To be continued.

Donations can be sent to the Baltimore Nonviolence Center, 325 E. 25th St., Baltimore, MD 21218.  Ph: 410-323-1607; Email: mobuszewski [at] Go to

"The master class has always declared the wars; the subject class has always fought the battles. The master class has had all to gain and nothing to lose, while the subject class has had nothing to gain and everything to lose--especially their lives." Eugene Victor Debs

Tuesday, June 20, 2017

Israel Makes an Audacious Request to US to Dismantle Life Support System for 5 Million Palestinians

Published on Alternet (

Israel Makes an Audacious Request to US to Dismantle Life Support System for 5 Million Palestinians

By Jonathan Cook [1] / AlterNet [2]

June 16, 2017, 9:20 AM GMT

   Israeli and US officials are in the process of jointly pre-empting Donald Trump’s supposed “ultimate deal” to end the Israeli-Palestinian conflict. They hope to demote the Palestinian issue to a footnote in international diplomacy.

   The conspiracy – a real one – was much in evidence last week during a visit to the region by Nikki Haley, Washington’s envoy to the United Nations. Her escort was Danny Danon, her Israeli counterpart and a fervent opponent of Palestinian statehood.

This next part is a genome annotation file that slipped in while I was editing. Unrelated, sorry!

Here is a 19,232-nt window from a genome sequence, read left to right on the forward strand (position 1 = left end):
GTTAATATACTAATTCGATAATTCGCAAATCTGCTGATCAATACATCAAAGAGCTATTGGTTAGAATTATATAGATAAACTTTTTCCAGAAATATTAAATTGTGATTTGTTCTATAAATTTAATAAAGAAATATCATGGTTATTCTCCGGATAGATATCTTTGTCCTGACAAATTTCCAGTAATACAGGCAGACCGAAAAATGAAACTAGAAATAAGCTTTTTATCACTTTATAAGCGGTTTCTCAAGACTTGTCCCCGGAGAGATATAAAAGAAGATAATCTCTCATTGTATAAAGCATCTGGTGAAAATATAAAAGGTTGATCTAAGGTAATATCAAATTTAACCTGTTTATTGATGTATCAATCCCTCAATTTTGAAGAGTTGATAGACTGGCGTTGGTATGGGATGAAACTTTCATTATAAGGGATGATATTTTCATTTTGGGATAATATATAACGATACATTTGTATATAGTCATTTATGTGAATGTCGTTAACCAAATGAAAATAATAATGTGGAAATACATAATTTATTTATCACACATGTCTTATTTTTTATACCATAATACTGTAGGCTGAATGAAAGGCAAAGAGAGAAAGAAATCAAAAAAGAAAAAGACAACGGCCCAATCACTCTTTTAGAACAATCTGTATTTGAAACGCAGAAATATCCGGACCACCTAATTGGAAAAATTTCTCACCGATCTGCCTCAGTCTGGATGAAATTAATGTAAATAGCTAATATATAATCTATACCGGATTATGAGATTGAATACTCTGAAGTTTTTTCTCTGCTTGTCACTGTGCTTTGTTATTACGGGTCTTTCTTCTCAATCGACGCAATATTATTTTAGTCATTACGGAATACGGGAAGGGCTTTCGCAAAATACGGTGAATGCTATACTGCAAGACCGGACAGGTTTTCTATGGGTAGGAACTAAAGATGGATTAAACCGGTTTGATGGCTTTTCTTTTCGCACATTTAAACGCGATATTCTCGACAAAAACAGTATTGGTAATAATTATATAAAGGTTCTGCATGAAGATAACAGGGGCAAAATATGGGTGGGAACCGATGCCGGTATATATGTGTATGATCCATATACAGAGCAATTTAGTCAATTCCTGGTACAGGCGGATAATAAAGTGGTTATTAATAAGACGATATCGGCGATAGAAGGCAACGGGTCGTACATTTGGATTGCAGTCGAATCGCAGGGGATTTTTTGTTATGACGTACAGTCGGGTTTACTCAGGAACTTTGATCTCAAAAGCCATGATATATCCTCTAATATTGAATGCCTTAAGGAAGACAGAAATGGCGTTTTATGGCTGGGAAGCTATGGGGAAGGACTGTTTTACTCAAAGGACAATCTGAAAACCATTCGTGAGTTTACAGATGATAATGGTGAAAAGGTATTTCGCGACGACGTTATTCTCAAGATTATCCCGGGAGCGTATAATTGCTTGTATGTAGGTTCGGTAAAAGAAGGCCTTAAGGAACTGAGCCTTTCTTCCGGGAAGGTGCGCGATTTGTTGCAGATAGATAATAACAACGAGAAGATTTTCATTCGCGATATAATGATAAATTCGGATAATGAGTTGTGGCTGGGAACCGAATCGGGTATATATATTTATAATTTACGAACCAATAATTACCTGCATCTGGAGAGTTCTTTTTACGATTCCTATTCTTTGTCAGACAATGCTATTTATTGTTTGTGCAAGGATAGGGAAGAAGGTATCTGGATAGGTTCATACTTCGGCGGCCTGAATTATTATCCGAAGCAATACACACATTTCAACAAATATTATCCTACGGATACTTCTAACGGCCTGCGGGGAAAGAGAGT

Danon makes Israeli prime minister Benjamin Netanyahu look moderate. He has backed Israel annexing the West Bank and ruling over Palestinians apatheid-style. Haley appears unperturbed. During a meeting with Netanyahu, she told him that the UN was “a bully to Israel”. She has warned the powerful Security Council to focus on Iran, Syria, Hamas and Hizbollah, instead of Israel.

    To protect its tiny ally, Washington is threatening to cut billions in US funding to the world body, plunging it into crisis and jeopardising peacekeeping and humanitarian operations.

  On the way to Israel, Haley stopped at the UN’s Human Rights Council in Geneva, demanding it end its “pathological” opposition to Israel’s decades of occupation and human rights violations – or the US would pull out of the agency.